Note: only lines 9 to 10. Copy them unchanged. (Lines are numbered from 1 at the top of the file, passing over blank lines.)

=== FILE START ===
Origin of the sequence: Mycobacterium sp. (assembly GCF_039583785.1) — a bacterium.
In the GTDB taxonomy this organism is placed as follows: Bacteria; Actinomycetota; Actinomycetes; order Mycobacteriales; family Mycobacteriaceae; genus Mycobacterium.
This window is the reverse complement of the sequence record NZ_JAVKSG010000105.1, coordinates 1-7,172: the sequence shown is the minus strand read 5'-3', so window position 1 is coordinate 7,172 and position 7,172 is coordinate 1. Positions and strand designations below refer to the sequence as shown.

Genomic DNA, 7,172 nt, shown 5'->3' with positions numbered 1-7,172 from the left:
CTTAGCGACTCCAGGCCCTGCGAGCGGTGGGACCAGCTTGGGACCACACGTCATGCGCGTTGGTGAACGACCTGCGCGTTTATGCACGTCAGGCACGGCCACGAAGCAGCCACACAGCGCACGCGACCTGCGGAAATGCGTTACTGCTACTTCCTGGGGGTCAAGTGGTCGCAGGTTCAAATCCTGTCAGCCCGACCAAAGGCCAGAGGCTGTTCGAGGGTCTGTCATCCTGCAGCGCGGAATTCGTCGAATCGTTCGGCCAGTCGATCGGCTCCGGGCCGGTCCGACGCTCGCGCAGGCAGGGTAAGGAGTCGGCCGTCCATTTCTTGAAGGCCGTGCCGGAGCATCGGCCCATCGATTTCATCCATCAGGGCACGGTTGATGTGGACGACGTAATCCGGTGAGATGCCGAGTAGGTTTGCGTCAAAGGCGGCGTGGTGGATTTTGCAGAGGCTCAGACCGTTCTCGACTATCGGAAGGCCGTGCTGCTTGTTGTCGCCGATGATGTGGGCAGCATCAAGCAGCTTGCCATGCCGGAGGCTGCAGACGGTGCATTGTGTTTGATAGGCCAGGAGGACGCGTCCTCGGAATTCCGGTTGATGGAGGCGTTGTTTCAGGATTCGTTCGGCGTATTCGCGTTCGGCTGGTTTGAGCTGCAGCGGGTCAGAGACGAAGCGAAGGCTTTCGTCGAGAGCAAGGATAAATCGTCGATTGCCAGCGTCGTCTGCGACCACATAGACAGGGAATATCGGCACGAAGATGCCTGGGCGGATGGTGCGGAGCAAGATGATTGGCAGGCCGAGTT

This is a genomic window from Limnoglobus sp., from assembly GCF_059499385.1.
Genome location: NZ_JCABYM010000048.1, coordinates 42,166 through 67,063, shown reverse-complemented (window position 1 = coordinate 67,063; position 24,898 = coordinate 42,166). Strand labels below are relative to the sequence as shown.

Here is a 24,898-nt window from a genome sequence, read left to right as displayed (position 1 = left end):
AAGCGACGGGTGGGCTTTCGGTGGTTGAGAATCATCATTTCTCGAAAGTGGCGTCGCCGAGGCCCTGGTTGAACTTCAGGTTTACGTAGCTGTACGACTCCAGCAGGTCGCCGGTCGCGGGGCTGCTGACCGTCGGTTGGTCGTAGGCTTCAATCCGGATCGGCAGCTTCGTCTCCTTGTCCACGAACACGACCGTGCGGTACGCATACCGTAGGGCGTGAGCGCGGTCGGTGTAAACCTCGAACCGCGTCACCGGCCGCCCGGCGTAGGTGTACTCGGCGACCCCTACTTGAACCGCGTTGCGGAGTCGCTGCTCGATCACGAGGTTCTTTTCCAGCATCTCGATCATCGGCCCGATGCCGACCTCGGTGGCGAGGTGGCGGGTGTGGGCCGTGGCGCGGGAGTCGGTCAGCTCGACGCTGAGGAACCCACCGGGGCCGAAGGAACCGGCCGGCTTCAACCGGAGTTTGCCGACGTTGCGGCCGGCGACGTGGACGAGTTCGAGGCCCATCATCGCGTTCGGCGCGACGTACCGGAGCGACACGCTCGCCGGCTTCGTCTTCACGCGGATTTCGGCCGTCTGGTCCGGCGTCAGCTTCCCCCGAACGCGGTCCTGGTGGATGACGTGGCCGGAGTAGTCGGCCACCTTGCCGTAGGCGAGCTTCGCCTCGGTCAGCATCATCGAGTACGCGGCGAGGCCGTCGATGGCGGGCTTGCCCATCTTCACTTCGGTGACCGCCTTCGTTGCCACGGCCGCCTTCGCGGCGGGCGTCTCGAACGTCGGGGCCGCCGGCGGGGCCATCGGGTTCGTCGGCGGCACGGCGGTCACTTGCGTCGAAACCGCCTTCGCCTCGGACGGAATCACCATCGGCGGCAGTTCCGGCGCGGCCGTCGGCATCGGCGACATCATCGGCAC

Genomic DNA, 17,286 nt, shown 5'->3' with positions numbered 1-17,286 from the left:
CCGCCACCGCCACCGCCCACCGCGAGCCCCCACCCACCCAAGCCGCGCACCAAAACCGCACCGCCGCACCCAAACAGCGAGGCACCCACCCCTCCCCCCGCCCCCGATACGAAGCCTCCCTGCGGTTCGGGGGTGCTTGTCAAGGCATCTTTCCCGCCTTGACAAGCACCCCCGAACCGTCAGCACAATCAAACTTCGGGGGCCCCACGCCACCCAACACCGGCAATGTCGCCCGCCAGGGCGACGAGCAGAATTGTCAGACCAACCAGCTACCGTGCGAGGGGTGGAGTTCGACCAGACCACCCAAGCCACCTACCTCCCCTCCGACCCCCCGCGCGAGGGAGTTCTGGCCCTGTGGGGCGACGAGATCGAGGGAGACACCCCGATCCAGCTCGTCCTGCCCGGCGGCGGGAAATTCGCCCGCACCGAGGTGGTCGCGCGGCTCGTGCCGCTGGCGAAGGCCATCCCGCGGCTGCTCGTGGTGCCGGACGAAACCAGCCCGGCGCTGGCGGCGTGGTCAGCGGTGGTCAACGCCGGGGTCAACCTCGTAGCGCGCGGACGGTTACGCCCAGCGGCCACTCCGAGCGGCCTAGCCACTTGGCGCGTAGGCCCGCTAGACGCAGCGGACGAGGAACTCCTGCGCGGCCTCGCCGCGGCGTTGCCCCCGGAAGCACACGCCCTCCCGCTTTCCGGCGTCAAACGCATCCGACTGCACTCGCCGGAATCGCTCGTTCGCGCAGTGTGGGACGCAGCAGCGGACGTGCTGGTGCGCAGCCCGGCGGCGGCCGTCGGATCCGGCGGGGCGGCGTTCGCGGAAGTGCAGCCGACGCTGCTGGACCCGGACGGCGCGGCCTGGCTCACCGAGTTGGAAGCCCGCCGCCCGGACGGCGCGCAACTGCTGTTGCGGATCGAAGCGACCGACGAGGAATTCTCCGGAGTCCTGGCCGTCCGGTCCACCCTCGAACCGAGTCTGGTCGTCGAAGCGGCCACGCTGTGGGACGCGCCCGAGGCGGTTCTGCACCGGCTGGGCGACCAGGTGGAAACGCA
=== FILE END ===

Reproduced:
AAGCGACGGGTGGGCTTTCGGTGGTTGAGAATCATCATTTCTCGAAAGTGGCGTCGCCGAGGCCCTGGTTGAACTTCAGGTTTACGTAGCTGTACGACTCCAGCAGGTCGCCGGTCGCGGGGCTGCTGACCGTCGGTTGGTCGTAGGCTTCAATCCGGATCGGCAGCTTCGTCTCCTTGTCCACGAACACGACCGTGCGGTACGCATACCGTAGGGCGTGAGCGCGGTCGGTGTAAACCTCGAACCGCGTCACCGGCCGCCCGGCGTAGGTGTACTCGGCGACCCCTACTTGAACCGCGTTGCGGAGTCGCTGCTCGATCACGAGGTTCTTTTCCAGCATCTCGATCATCGGCCCGATGCCGACCTCGGTGGCGAGGTGGCGGGTGTGGGCCGTGGCGCGGGAGTCGGTCAGCTCGACGCTGAGGAACCCACCGGGGCCGAAGGAACCGGCCGGCTTCAACCGGAGTTTGCCGACGTTGCGGCCGGCGACGTGGACGAGTTCGAGGCCCATCATCGCGTTCGGCGCGACGTACCGGAGCGACACGCTCGCCGGCTTCGTCTTCACGCGGATTTCGGCCGTCTGGTCCGGCGTCAGCTTCCCCCGAACGCGGTCCTGGTGGATGACGTGGCCGGAGTAGTCGGCCACCTTGCCGTAGGCGAGCTTCGCCTCGGTCAGCATCATCGAGTACGCGGCGAGGCCGTCGATGGCGGGCTTGCCCATCTTCACTTCGGTGACCGCCTTCGTTGCCACGGCCGCCTTCGCGGCGGGCGTCTCGAACGTCGGGGCCGCCGGCGGGGCCATCGGGTTCGTCGGCGGCACGGCGGTCACTTGCGTCGAAACCGCCTTCGCCTCGGACGGAATCACCATCGGCGGCAGTTCCGGCGCGGCCGTCGGCATCGGCGACATCATCGGCAC

Genomic DNA, 17,286 nt, shown 5'->3' with positions numbered 1-17,286 from the left: